In previous articles we discussed how laptop computers and the office copy machine increase the risk of data security breaches. Another significant risk to an organization’s sensitive data is the wireless network. Since today’s workplaces are increasingly “going wireless,” the Federal Trade Commission recommends taking the following steps to protect wireless networks.
Understand how a wireless network works. Going wireless generally requires connecting an internet access point to a wireless router, which sends a signal through the air, sometimes as far as several hundred feet. Any computer within range can pull the signal from the air and access the internet. Unless precautions are taken, others can “piggyback” on the network or access information on the computer.
Use encryption. Encryption encodes the information so that it’s not accessible to others. It is the most effective way to secure a network. Two main types of encryption are available: Wi-Fi Protected Access (WPA) and Wired Equivalent Privacy (WEP). WPA2 is strongest so it should be used whenever possible. Since some older routers use the less secure WEP encryption, consider upgrading to a newer, more secure router. Note that wireless routers often come with the encryption feature turned off, so be sure to turn it on.
Use anti-virus and anti-spyware software. Since hackers are constantly developing new ways to attack computers and networks, security software is necessary. This software needs to be updated periodically so systems should be set to update automatically whenever possible.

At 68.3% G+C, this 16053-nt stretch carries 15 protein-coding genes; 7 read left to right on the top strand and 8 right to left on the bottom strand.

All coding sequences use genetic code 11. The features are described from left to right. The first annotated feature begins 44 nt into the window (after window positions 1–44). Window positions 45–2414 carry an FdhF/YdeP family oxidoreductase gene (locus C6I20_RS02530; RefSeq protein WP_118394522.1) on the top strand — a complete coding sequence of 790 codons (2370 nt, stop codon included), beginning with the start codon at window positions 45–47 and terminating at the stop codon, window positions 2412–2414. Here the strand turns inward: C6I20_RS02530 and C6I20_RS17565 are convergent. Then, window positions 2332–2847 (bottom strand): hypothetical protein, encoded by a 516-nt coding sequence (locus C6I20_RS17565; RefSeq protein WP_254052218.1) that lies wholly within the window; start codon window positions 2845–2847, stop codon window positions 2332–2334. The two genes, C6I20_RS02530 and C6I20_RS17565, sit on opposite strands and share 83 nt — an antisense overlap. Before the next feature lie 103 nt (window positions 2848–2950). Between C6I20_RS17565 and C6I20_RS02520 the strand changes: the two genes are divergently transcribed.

Change the name of the router. The name of the router (often called the service set identifier or SSID) is likely to be a standard, default ID assigned by the manufacturer. Change the name to something private and unique.
Change the router’s pre-set password. Manufacturers typically assign a standard default password to a wireless router. Default passwords should be changed. Visit the manufacturer’s website to learn how to change the password.
Limit access to the wireless network. Every computer that is able to communicate with a network is assigned a unique Media Access Control (MAC) address. Wireless routers usually have a mechanism to allow only devices with particular MAC addresses to access the network. However, since MAC addresses can be mimicked, don’t rely on this step alone.
Turn off wireless network when it’s not being used. A wireless network cannot be accessed when it is turned off.
Be cautious when using a public wireless network. Many cafés, hotels, airports and other public places offer wireless networks for their customers to use. These “hot spots” are convenient, but they may not be secure.
Organizations should also consider protecting against data security breaches with insurance. Various cyber liability products are available to protect against privacy injuries, such as identity theft, and to cover the cost of complying with various data breach notice laws. Given the complexity of the risk, an experienced insurance agent should be consulted to ensure that adequate coverage is obtained. If you would like to learn more about insuring against data security breaches, contact us.
If you would like to learn more about preventing data security breaches, take our online course Information Risk Management: Strategies for Preventing and Mitigating Information Security Breaches.
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